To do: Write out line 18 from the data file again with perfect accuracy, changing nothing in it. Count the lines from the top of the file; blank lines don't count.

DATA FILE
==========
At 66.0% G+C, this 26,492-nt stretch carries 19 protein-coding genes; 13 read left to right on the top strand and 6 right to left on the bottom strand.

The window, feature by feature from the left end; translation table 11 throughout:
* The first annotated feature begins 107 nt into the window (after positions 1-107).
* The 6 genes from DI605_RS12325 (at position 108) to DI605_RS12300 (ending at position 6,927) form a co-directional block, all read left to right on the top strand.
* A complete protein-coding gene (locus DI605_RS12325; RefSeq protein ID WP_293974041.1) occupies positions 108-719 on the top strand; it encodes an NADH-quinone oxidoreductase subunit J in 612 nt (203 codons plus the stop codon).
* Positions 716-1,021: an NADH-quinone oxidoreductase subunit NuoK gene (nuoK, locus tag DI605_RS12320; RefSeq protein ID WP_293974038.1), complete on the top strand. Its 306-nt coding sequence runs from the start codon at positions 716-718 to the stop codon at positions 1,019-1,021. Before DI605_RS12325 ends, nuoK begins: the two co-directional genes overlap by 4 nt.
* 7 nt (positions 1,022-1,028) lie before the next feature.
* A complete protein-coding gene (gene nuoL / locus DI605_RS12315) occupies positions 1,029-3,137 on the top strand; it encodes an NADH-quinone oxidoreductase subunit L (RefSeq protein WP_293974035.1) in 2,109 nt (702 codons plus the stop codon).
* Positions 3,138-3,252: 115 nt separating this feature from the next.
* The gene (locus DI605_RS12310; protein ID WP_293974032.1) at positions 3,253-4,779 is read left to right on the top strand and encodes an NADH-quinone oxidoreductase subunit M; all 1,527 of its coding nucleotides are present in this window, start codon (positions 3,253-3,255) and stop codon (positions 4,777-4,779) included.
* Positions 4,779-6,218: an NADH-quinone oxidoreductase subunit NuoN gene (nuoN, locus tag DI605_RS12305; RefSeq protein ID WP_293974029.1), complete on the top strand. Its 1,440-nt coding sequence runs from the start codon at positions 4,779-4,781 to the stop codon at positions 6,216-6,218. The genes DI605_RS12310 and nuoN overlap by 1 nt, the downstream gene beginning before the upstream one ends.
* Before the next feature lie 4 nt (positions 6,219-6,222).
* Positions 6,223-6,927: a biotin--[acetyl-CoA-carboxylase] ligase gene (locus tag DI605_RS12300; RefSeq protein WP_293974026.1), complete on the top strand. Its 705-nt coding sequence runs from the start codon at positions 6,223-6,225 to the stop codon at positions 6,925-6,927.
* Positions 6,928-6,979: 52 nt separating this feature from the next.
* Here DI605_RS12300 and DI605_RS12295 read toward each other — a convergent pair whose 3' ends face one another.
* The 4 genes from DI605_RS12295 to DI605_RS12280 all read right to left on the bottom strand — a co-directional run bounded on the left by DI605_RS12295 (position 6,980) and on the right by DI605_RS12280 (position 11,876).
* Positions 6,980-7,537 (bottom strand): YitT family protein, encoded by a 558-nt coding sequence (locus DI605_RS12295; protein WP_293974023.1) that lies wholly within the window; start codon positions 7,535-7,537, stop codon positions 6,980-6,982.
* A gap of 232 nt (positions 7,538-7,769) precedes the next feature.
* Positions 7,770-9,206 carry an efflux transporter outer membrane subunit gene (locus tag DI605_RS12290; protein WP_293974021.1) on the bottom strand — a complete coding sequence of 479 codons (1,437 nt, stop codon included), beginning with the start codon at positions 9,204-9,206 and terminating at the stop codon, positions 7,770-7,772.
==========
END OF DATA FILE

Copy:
* A gap of 232 nt (positions 7,538-7,769) precedes the next feature.